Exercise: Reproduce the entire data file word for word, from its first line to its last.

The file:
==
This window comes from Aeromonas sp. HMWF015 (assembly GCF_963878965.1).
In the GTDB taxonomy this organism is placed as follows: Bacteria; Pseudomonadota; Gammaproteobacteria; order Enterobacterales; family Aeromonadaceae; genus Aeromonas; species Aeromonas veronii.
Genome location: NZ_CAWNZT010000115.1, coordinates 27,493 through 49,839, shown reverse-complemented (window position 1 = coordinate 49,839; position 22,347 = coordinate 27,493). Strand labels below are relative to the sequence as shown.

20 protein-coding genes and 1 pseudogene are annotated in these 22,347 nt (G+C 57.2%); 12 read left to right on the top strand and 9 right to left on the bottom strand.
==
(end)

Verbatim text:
This window comes from Aeromonas sp. HMWF015 (assembly GCF_963878965.1).
In the GTDB taxonomy this organism is placed as follows: Bacteria; Pseudomonadota; Gammaproteobacteria; order Enterobacterales; family Aeromonadaceae; genus Aeromonas; species Aeromonas veronii.
Genome location: NZ_CAWNZT010000115.1, coordinates 27,493 through 49,839, shown reverse-complemented (window position 1 = coordinate 49,839; position 22,347 = coordinate 27,493). Strand labels below are relative to the sequence as shown.

20 protein-coding genes and 1 pseudogene are annotated in these 22,347 nt (G+C 57.2%); 12 read left to right on the top strand and 9 right to left on the bottom strand.